71. Paul says:

    @earl: “He’s talking about what people do when they deny she was a perpetual virgin.”

    No he is not. It is exactly as I say. Aquinas in ‘Summa’:

    “For, in the first place, this is derogatory to Christ’s perfection: for as He is in His Godhead the Only-Begotten of the Father, being thus His Son in every respect perfect, so it was becoming that He should be the Only-begotten son of His Mother, as being her perfect offspring.

    Secondly, this error is an insult to the Holy Ghost, whose “shrine” was the virginal womb [“Sacrarium Spiritus Sancti” (Office of B. M. V., Ant. ad Benedictus, T. P.), wherein He had formed the flesh of Christ: wherefore it was unbecoming that it should be desecrated by intercourse with man.

    Thirdly, this is derogatory to the dignity and holiness of God’s Mother: for thus she would seem to be most ungrateful, were she not content with such a Son; and were she, of her own accord, by carnal intercourse to forfeit that virginity which had been miraculously preserved in her.

    Fourthly, it would be tantamount to an imputation of extreme presumption in Joseph, to assume that he attempted to violate her whom by the angel’s revelation he knew to have conceived by the Holy Ghost.

    We must therefore simply assert that the Mother of God, as she was a virgin in conceiving Him and a virgin in giving Him birth, did she remain a virgin ever afterwards.”

    * desecrated by intercourse with man
    * dignity and holiness of [Mary] .. were she, of her own accord, by carnal intercourse to forfeit that virginity
    * he attempted to violate her

    This clearly describes any marital intercourse of Mary after the birth of Christ as ‘desecration, carnal, violation’. If he would have thought of (procreative) sex as a good thing, he would not have spoken about it like that.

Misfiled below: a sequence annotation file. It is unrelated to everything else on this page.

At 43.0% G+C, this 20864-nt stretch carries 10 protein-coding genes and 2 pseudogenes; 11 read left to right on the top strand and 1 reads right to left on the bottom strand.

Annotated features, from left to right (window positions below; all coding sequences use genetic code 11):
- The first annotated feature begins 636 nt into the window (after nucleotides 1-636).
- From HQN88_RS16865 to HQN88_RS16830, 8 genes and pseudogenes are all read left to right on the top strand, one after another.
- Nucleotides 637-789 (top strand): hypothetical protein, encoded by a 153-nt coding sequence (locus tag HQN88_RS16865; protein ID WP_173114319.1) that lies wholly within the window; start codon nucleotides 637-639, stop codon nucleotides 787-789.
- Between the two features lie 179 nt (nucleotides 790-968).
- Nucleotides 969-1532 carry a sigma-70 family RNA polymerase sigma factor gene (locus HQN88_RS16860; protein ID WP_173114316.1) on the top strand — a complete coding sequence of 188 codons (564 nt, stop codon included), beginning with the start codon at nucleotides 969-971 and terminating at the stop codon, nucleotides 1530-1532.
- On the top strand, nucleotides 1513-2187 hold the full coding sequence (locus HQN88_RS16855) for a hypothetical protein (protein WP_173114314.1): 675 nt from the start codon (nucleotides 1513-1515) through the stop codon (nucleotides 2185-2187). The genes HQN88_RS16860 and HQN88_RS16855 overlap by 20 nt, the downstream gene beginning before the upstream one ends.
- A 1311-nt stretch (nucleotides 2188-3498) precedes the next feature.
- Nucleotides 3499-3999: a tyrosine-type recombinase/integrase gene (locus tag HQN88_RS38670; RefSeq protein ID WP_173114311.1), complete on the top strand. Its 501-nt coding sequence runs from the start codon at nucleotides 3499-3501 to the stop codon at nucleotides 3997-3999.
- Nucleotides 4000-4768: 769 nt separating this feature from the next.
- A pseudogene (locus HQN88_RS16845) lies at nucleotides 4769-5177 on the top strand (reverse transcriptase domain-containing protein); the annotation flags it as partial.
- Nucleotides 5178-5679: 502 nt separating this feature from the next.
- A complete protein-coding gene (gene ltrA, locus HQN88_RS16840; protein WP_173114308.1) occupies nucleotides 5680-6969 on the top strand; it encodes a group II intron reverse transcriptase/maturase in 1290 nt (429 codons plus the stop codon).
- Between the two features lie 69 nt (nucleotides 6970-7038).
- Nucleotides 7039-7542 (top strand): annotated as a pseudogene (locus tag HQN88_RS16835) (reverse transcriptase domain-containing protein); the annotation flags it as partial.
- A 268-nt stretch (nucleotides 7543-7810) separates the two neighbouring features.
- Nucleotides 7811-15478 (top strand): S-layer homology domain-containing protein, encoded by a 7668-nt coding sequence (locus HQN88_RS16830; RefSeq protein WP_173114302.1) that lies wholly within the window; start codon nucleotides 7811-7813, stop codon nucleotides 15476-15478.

72. SkylerWurden says:

    Sex is good, kept within its proper place. Food is good. Food when you should be fasting is not good. Sex is good. Sex when you are a consecrated virgin is not good. Also there is the question if higher and lower goods. According to Catholic tradition sex is a lower good than virginity. The Protestant traditions reject this and switch the goods. Virginity is all well and good, but marriage is better. Considering the example of Christ and the teaching of Paul, I find the Catholic understanding to be more likely to be the truth of the matter.
    Anyway, the raising up of consecrated virginity as a higher good than marriage has little to do with the worship of women or courtly-love or feminism.

  73. earl says:

    Ok so he’s talking about the context of Mary, the Holy Spirit, and Christ.

    I don’t get where you think that sex = bad, no sex = good. Are you talking about in this context or in general?

  74. SkylerWurden says:

    @Earl

    I think what he’s saying is that since it would be considered a ‘defilement’ of Mary to have had engaged in sexual relations with her husband that this de facto means Aquinas (and the Catholic Church) considers sex in general to be a defilement and thus ‘bad.’ He’s not necessarily far off, just too simplistic in the examination. Sex (within marriage) is obviously a natural good, and the Church has always held this point (though sometimes certain Fathers used language that could be taken as denying this) however, the Church does see it as a lesser good. And being lesser good, it could be said to be a ‘defilement’ if it replaces the higher good of consecrated virginity. Obviously (as Paul and Christ taught) the life of consecrated virginity is not for every man or woman, but only those chosen by God to have that special grace.